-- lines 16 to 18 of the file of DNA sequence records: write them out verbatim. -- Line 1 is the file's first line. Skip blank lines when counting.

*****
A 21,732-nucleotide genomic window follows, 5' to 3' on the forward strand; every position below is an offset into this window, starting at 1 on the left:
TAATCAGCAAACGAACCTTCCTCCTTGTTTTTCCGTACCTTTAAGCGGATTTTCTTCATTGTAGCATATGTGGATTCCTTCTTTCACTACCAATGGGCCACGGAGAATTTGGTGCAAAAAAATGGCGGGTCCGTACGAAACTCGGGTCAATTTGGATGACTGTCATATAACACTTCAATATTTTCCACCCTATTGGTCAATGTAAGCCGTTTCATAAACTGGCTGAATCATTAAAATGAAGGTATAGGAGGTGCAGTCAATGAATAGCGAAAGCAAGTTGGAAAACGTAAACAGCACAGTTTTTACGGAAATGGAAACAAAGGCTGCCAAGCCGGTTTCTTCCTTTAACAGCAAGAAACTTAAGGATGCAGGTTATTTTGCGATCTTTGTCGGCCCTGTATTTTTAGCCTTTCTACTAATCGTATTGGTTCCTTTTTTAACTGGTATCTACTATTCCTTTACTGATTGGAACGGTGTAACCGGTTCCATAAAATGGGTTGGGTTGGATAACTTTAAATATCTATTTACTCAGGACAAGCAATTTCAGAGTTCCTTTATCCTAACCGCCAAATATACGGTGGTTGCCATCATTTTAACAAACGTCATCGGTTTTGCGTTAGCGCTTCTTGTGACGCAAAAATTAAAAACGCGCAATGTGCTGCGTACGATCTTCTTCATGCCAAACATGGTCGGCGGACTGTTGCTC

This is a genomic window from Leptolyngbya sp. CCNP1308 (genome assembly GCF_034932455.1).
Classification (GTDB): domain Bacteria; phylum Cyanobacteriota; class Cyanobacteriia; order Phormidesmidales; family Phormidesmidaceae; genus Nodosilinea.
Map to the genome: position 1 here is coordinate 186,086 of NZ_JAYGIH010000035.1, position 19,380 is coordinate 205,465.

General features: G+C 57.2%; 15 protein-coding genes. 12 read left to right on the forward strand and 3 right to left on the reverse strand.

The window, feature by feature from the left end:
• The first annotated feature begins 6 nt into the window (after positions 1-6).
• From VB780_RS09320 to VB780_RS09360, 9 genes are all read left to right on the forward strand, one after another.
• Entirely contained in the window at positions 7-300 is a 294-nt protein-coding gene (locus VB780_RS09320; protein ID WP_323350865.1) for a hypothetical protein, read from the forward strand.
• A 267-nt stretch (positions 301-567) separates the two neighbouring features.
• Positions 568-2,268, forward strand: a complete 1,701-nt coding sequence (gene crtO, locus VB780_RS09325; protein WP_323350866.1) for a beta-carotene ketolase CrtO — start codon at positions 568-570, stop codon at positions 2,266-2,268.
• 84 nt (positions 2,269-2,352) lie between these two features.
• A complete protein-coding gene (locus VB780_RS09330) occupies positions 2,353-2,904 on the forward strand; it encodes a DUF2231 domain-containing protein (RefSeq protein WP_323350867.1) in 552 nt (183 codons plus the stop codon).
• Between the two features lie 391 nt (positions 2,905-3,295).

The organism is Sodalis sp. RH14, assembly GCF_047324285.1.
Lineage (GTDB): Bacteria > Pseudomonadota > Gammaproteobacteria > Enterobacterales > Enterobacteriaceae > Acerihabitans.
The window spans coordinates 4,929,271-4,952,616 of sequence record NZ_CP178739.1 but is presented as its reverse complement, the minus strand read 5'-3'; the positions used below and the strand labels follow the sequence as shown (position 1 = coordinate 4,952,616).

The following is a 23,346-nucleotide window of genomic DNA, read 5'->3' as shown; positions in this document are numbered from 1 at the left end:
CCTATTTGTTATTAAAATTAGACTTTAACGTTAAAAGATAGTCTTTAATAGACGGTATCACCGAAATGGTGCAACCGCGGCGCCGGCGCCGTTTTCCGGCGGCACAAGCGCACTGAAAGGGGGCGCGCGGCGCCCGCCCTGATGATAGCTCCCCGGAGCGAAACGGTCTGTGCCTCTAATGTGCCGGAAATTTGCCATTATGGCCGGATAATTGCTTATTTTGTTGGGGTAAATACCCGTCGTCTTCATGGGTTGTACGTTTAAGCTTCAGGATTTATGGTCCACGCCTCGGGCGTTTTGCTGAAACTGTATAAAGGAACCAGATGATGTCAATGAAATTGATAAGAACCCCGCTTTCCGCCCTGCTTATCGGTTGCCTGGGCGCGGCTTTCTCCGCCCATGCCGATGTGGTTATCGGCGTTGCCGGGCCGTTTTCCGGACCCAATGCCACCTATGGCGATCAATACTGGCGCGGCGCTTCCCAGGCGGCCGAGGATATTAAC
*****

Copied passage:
The organism is Sodalis sp. RH14, assembly GCF_047324285.1.
Lineage (GTDB): Bacteria > Pseudomonadota > Gammaproteobacteria > Enterobacterales > Enterobacteriaceae > Acerihabitans.
The window spans coordinates 4,929,271-4,952,616 of sequence record NZ_CP178739.1 but is presented as its reverse complement, the minus strand read 5'-3'; the positions used below and the strand labels follow the sequence as shown (position 1 = coordinate 4,952,616).